European Union flag Adobestock ArtjazzMarket research company Euromonitor International released a study at World Travel Market (WTM), about the impact from Brexit on travel in the UK and around the world.

According to the company's travel forecast model analysis, a no-deal Brexit would lead to a drop in outbound demand in 2019 and cause a ripple effect across destinations which depend on UK visitors and, looking to the longer term, the forecast is for 5 million fewer outbound departures in 2022 than would have been the case under the baseline scenario.

"With the UK economy in a state of flux, and a decline in the value of the sterling, departures would stagnate over 2018-2020," said Caroline Bremner, head of travel at Euromonitor International.

However, a drop in the value of the sterling - projected at 10% for a no-deal Brexit on top of a decline this year - would "[make] the UK more attractive to overseas visitors", Ms Bremner said.

The report found that the USA would be the source market contributing the most under a no-deal scenario but with fewer than 100,000 additional arrivals. 

A no-deal Brexit could result in implications across the globe, according to Ms Bremner.

"In Spain, where UK travellers account for 21% of inbound revenues in 2018, Brexit could reduce 2019 receipts by US$747 million, compared to a delayed free trade agreement," Ms Bremner said.

Other research by Euromonitor found that on a global scale, the travel industry is set to record strong growth with international arrivals reaching 2.4 billion by 2030, corresponding to US$2.6 trillion in incoming receipts. China, France and the US are projected to be the main beneficiaries of this growth in international travel.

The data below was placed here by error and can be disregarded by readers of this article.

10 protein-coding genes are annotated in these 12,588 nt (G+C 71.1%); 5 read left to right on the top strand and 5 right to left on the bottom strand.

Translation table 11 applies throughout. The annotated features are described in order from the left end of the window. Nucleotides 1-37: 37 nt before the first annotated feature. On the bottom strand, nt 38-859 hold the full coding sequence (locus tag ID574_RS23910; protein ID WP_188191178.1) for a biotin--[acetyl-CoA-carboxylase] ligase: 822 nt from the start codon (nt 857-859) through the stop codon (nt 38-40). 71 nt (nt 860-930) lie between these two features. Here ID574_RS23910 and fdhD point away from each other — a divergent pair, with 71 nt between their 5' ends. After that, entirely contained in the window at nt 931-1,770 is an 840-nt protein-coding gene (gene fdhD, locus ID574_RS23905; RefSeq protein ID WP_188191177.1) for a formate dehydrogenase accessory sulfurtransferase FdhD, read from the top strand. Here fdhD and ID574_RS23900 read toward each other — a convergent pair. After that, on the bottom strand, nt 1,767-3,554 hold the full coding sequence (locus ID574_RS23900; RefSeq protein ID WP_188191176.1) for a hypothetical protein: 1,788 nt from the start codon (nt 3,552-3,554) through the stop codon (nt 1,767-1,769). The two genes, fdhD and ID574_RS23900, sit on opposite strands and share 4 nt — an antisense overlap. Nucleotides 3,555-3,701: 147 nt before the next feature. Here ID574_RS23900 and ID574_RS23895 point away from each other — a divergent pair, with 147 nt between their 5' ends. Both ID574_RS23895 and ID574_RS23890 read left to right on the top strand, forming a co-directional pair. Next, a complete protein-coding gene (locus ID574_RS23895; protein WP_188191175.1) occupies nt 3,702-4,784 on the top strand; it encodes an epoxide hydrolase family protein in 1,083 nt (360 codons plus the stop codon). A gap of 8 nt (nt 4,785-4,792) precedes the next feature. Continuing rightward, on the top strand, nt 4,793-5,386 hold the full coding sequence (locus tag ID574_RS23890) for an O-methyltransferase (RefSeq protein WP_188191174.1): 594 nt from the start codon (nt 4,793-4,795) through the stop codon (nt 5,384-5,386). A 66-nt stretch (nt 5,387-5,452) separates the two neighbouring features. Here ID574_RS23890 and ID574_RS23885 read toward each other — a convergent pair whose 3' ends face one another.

Global arrivals have grown by 5% between 2017 and 2018 to reach 1.4 billion trips, which Euromonitor attributes to an upgraded economic outlook for major economies such as the US, Japan and the Eurozone. 

Other projections made by the report include an expected passenger growth rate of 6% between 2018 and 2023 for low-cost carriers; and by 2023, travel intermediaries are forecast to exceed US$2 trillion, stimulated by digital technology advances and the shift to mobile sales representing 70% of travel agents' sales last year.

"Rising incomes and middle classes lead to growing confidence among consumers globally," said Nadejda Popova, travel project manager at Euromonitor International. "Young and urban consumers are seeking out new travel experiences, driving travel and tourism trends along with more targeted services and products than ever."  

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